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  The "100 Proof" Method

WeightMaps Made Easy : Part 2

If you haven't done so by now, save your model and close the Modeler. Now Open LightWave 3D (Layout). You're already in the Actions tab memu, so Add your object to the scene. (Actions > Add > Add Object > Load Object). Notice that at the bottom left of the screen, the Current Item is already set to Layer2 of your object. Lightwave imported your layered object as two separate objects. If we had cut & pasted our skelegons from layer2 into layer1, this would not have happened. But since I like my skelegons in their own layer in Modeler , I'll choose to fix it in my scene Layout. Before I get to that, lets convert our Skelegons into usable Bones.



 First, At the top of the viewport window, next to the window type, there is a pull down menu where we can set the viewport's Render Level. Let's set it to Front Face Wireframe so that when we create these bones, we can get a good look at them through the wireframe mesh.  
 Now, In the Settings tab menu, select Cvt Skelegons (Settings > Bones > Cvt Skelegons). Lightwave will tell you how many bones were created, in my case, it made 28.
  Remembering that my leg bones had to be made perfectly vertical, I want to fix them so that the knees and ankles are in the right place. Working from a hip, I'll apply a slight Heading (red) adjustment until the knee joint lines up properly with the mesh. At Frame 0, I'll make a keyframe for the bone by hitting the Enter Key twice. I'll now record the bones new rest position with Rec Rest Pos (Settings > Bones > Rec Rest Pos). Continue down the leg and trace your exact steps for the other leg.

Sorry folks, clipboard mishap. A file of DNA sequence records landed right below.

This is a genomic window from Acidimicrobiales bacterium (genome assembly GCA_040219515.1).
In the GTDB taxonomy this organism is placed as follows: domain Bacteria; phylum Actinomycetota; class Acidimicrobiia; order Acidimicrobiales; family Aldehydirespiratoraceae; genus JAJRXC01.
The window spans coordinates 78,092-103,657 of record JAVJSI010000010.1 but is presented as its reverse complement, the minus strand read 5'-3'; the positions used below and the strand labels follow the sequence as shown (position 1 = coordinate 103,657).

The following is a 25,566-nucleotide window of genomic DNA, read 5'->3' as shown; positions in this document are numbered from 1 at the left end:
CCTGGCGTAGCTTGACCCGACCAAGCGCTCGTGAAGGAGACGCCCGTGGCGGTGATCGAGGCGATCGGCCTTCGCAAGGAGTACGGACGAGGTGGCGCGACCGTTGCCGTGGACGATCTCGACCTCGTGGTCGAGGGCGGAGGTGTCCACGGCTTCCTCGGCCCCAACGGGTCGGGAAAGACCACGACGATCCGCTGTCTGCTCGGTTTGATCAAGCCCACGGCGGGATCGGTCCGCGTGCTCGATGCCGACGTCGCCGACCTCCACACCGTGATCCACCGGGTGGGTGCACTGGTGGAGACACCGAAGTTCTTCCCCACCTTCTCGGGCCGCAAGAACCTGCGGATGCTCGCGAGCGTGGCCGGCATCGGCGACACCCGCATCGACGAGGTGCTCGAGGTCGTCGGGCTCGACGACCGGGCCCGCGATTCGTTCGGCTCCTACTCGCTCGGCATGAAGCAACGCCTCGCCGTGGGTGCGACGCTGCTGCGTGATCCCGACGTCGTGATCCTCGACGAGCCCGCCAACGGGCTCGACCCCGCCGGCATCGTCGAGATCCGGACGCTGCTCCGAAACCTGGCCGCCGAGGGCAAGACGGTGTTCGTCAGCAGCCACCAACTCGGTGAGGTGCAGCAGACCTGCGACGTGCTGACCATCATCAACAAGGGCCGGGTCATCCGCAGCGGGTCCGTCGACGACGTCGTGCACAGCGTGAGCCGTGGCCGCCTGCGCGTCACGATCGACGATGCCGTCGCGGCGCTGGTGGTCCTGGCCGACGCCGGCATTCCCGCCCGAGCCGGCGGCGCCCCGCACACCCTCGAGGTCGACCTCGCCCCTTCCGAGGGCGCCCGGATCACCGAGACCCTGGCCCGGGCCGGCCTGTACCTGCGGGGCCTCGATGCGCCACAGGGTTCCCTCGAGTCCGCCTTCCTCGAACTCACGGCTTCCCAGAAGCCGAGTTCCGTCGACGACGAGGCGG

At this point the bones are not even attached to the mesh. I need to tell Lightwave to use these bones in Layer2 on the object in Layer1. To do this, I simply set my Current Item to my object:Layer1 and switch edit modes from Object to Bones by selecting the Bones(B) button that is right under the "Current Item" text. Now while you're in Bone edit mode, hit the P key on the keyboard to open Item Properties for this object. At the the very top where it says "Use Bones From Object" select your Layer2 object because that's were all the bones are that we've previously converted. You can hit the P key again to close the window.
We don't want the Root bone to influence the actual mesh other than being the Parent bone, so select the Root bone with your middle mouse button and deactivate it.(Settings > Bones > Bone Active).
Since I've branched off the Pelvis bone in an angle other than 90°, I'll want to fix my pivot Rotation reference axis. The Heading (Red) should be aligned with the bone's length direction, instead it has inherited an unuseful initial state from its parent, the Root bone. Left alone, it would react almost like Bank (Blue). To fix the situation, on keyframe 0, we'll click on Rec Pivot Rot (Actions > Tools > Rec Pivot Rot) and then immediately create a keyframe for its new zeroed out rotation by hitting the Enter Key twice. Next, you should re-record the bones rest position Rec Rest Pos (Settings > Bones > Rec Rest Pos). Use this procedure on all the other bones that you feel could benefit from it, even in a less extreme sense.